Here's A Comparison Of Different Tools To Help You Remove Rounded Bolts

Illustration for article titled Here's A Comparison Of Different Tools To Help You Remove Rounded Bolts
Screenshot: Project Farm

Working on your high-mileage warrior can be a challenge. If your car happens to have lived much of its life in the Rust Belt, wrenching on it is likely to be a nightmare. For the DIY wrencher, this often means running into a bolt so rusty that the corners of the head go round as soon as you apply any twist. To help with those bad wrenching days, here are some rounded bolt and nut removers.


Earlier this year I purchased a delightfully cheap 2008 Smart Fortwo. My plan for the diminutive city car was to turn it into a Gambler 500 off-road car. I watched some videos about taking apart the Smart’s suspension and figured I could have lift kit parts installed in a couple of hours, tops. Bless my heart. I bought the parts, and on the night before a rally I decided to put it all together. I made it as far as a single bolt in before the head rounded off due to rust. I wished I had a rounded bolt remover on that night because I had to send the Smart with a worn out stock suspension.

Illustration for article titled Here's A Comparison Of Different Tools To Help You Remove Rounded Bolts
Photo: Mercedes Streeter

There is an alarming number of these tools out there, so I wondered which ones were the good ones. Thankfully, Todd from the YouTube channel Project Farm put a bunch of them to the test in the below video. It’s definitely a must-watch.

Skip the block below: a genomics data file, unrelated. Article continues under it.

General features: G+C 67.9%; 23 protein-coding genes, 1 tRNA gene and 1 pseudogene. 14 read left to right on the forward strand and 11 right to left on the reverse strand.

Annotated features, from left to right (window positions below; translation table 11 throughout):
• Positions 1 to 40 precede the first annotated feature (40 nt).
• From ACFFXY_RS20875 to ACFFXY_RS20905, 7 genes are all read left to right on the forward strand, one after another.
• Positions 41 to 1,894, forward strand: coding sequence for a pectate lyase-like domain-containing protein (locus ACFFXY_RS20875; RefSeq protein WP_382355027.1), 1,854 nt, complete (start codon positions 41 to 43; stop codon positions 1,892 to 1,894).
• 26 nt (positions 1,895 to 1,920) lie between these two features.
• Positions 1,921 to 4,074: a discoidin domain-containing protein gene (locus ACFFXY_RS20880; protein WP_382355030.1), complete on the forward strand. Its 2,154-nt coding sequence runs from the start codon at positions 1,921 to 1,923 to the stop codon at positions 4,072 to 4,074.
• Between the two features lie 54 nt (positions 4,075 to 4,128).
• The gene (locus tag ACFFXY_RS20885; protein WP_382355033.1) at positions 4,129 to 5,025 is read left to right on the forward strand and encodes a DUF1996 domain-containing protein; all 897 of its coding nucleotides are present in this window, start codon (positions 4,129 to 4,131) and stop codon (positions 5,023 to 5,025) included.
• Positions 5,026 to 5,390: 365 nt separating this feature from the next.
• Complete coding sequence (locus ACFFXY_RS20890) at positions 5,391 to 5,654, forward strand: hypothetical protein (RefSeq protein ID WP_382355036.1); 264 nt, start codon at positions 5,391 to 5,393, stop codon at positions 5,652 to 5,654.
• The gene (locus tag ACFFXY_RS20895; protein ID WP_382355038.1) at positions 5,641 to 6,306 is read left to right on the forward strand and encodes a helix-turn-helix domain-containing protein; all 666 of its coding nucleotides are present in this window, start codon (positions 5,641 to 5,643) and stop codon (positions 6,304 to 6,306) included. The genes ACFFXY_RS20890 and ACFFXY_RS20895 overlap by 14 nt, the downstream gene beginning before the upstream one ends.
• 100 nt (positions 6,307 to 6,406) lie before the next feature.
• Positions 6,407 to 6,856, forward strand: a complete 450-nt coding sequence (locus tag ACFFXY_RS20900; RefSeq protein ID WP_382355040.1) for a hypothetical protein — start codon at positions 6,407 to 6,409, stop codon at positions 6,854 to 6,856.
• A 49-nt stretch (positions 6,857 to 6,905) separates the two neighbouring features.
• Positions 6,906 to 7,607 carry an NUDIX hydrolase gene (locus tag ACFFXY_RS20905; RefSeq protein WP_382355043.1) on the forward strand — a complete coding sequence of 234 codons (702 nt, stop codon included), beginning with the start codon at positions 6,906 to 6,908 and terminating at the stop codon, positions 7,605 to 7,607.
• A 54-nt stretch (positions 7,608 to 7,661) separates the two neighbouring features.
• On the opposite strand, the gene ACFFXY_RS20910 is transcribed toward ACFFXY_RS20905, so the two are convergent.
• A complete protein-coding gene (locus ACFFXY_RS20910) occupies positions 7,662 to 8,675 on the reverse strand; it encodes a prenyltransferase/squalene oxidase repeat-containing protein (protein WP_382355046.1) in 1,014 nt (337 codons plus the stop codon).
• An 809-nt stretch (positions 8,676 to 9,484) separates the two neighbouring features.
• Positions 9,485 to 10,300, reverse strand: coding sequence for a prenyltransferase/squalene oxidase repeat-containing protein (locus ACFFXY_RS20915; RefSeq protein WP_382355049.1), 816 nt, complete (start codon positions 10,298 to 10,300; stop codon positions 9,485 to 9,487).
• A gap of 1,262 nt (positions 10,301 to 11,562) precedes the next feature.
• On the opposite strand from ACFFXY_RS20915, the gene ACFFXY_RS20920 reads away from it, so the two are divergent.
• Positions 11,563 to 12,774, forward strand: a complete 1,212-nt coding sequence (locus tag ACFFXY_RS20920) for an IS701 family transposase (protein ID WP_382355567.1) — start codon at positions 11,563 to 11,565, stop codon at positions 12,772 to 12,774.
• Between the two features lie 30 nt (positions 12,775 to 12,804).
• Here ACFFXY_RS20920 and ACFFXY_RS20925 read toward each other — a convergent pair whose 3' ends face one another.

I like the methodology used here. Todd takes each tool and tests it to see if it’s able to remove a completely rounded bolt. When a tool fails that test, it gets a shot at redemption through trying to remove slightly-rounded bolt or an undamaged bolt. Todd also tests which nut splitters can remove a nut without damaging a stud, and a few stud removers, too.

In the end, most of the tools performed their jobs well. I used a universal socket years ago working on someone else’s car and the tool actually made the the bolt even worse. Sadly, it looks like not much has changed. The good thing is that you have a decent variety of other tools to choose from, depending on the size of your working area and the severity of the rounded out bolt or nut. If the pile of rust you’re working on puts up such a huge fight the bolts completely snap, we have you covered there, too.

For a few of the wrenching projects I have heading into this winter, I am sure to find some use for these tools. I’ll give one a try and report any findings and misadventures!


Do you know of an unique but must-have tool you think every wrencher should have? Shoot me an email or drop it down in the comments!

Staff Writer at Jalopnik and learning pilot. Smart Fortwo (x4), Honda Beat, Suzuki Every, NovaBus RTS, VW Jetta TDI (x2), VW Touareg V10, Audi TT, Buell Lightning, Triumph Tiger, Genuine Stella...



Despite being forever in the grays and never having my posts seen, I’m still going to comment on this anyhow...

I have one of these in my tool box. While I’ve never fount this useful for rounded nuts and bolts, they are fantastic for turning wingnuts, eye hooks, and thumbscrews. Otherwise, as the video clearly demonstrates, the pins and springs aren’t strong enough to work on anything without a significant edge to grip on.